But the end was the worst. I cried so much, and over quite a period of time too, my face was never quite dry. Gosh, I had no idea what came over me. Just reading about them rally and fight against evil brought me to tears. It just seemed so awe-inspiring and moving. Even the part where they all thought Harry to be dead, they never gave up and Neville was just so magnificent when he alone challenged Voldemort and managed to kill Nagini on top of that. And the worst part was when Fred, Lupin and Tonks died in combat. Colin Creevey too. It was so incredibly sad. And just when Percy reconciled with his family and Lupin and Tonks just had their baby. And of course, Harry bravely walking to accept his death at the hands of his most bitter foe Voldemort with the ghosts of his parents, Sirius and Lupin by his side just made me cry so bad.

There really was not much of a climax to the book because there was so many amazing deeds and adventures throughout the book. But the most notable parts in my opinion were all the sacrifices. So many characters died in this last book. And their circumstances was almost always what I could say honorable deaths. Besides all these more favourable characters that I've mentioned, Snape, the one we all loathed but turned out to be amongst the biggest heroes in the story; and Wormtail, the traitor; both died. Wormtail's death was bittersweet - killed because of a moment's mercy for Harry, of whom saved his pitiable life once before. The triumphant ending was no surprise and so was the epilogue. But like in most great stories, getting there is the best part.

For the most part, I thought this book was good because it did, after all, move me to tears. I love all seven books in the series, and thinking back, I can't really name particular favourites. Although most HP fans would like to strangle Rowling for killing off so many of our favourite characters, I think it was good and probably necessary developments to the plot.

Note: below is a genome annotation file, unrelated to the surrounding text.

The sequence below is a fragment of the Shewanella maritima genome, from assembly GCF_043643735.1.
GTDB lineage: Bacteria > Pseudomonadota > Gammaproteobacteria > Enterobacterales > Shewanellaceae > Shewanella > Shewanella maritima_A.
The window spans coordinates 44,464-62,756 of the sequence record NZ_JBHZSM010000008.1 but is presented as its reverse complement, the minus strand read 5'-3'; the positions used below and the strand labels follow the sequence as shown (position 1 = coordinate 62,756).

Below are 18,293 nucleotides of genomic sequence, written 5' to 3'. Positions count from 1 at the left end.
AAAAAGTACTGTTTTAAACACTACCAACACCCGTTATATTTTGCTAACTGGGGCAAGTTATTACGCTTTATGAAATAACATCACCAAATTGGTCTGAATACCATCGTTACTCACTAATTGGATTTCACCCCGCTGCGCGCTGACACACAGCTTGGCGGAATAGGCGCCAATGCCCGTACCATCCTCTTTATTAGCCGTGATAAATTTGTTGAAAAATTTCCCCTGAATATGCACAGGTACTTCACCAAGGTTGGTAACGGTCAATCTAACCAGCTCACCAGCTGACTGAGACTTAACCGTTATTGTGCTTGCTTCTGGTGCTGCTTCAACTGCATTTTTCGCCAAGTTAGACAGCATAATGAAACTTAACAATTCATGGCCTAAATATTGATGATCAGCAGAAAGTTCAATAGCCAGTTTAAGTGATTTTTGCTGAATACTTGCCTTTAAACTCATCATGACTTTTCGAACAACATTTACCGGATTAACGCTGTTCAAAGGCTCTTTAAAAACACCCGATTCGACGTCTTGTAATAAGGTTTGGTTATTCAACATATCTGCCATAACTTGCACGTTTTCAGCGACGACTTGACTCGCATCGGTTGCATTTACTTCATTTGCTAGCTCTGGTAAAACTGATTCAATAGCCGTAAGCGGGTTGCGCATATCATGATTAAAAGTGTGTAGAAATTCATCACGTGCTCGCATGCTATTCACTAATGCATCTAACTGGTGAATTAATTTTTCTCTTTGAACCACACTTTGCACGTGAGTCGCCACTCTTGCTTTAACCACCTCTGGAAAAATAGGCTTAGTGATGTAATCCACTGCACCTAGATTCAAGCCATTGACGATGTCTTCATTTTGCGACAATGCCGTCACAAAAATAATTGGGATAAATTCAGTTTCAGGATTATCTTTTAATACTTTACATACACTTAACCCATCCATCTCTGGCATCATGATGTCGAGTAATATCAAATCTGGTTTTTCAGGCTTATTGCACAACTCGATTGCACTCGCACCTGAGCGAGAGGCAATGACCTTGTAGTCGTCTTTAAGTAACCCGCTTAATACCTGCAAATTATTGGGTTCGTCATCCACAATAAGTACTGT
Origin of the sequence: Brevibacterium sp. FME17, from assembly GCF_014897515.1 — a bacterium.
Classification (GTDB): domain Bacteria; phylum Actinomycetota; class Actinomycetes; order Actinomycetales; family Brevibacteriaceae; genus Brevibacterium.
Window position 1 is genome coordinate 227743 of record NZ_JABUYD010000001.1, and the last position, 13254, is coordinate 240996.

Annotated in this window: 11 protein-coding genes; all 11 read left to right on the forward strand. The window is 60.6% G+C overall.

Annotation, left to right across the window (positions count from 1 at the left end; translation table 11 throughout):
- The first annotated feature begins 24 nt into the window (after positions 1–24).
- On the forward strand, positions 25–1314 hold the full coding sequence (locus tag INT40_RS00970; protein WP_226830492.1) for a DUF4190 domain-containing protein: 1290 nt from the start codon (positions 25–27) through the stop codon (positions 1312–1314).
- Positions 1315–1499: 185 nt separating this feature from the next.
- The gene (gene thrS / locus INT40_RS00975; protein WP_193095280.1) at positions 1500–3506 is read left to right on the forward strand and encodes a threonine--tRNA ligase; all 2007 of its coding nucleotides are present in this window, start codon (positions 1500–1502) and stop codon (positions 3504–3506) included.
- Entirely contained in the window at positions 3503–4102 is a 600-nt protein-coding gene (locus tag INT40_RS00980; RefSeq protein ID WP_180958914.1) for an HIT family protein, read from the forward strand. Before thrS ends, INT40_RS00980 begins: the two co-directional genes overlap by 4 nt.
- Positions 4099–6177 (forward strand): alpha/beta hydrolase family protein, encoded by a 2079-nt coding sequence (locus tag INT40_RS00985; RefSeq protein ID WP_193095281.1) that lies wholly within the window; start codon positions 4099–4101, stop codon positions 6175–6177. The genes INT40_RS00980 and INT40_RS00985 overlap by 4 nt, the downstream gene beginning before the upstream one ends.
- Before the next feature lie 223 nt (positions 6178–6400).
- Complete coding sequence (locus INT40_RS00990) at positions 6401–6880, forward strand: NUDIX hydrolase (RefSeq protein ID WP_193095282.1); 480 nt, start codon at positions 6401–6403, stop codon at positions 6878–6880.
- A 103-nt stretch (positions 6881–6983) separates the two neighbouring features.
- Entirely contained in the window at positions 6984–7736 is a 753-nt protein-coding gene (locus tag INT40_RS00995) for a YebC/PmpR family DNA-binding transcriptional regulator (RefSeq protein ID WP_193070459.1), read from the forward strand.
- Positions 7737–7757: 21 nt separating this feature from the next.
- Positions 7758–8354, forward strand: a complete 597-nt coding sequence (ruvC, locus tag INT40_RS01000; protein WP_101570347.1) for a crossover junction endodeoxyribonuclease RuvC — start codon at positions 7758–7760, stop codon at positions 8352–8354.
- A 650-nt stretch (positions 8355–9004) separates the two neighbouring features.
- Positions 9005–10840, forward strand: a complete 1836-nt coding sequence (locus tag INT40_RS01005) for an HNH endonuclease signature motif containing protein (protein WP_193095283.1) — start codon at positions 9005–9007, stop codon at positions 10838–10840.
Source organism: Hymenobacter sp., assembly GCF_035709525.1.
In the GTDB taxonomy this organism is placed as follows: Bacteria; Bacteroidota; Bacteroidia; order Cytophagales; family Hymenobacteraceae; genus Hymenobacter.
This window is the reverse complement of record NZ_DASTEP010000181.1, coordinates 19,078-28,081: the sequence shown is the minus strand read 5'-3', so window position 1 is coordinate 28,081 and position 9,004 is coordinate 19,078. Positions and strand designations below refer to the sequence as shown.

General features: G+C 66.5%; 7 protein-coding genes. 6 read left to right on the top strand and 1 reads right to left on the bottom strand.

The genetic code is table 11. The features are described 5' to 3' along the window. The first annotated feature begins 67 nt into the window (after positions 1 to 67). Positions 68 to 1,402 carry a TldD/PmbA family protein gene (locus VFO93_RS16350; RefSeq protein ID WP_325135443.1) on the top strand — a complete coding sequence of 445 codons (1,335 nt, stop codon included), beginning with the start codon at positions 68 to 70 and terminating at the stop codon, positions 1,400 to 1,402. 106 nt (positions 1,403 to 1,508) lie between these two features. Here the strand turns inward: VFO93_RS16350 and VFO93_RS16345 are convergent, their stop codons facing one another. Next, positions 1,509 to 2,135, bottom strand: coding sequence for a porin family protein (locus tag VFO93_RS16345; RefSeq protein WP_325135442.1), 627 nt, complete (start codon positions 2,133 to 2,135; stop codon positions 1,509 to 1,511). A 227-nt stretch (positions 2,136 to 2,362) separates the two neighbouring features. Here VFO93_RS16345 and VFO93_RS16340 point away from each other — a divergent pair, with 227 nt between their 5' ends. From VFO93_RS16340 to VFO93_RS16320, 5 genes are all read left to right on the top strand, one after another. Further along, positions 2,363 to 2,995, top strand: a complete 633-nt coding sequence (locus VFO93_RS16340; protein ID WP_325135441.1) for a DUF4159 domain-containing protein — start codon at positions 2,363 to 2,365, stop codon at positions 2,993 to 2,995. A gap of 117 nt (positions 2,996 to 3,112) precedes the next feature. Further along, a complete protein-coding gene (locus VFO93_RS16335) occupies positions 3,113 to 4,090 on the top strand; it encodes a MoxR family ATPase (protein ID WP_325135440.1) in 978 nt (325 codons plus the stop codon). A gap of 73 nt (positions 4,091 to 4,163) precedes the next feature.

Sirius' death, the first ever, in the fifth book was a shocker. I remember rushing through to the end, thinking there must be some mistake and he'll surely come back...he couldn't die! Dumbledore's death that followed in the sixth was so tragic. I bawled like a baby during that one. My family members, I recall, were eyeing me as though I had lost my marbles as I wept inconsolably into the pages of my book.

So back to the weirdness of it all, let me state first that I certainly am not a huge crybaby who often cries at any sentimental moment. Therefore, I can only conclude that it was simply the time of the month.

What can I say? It's happened before. You're probably thinking I'm being in denial of my emo-ness by blaming this on premenstrual hormones. God, no. Ok, I can be quite emotional when the occasion calls for it, but I am certain that this time was really those bloody hormones. I mean, the book really was sad but the fact I cried so much... It really is that time of the month. Haha.

To all Harry Potter fans out there, keep reading those amazing books and pray that the next movie, Harry Potter and the Half-Blood Prince will be even better than the last!

I sure did look a lot like this just now, minus the tissue - I didn't bother reaching for the tissue box nearby...

(by the way, I hope you don't mind me pasting your photo here, Ansy, just wanted to prove a point, haha.)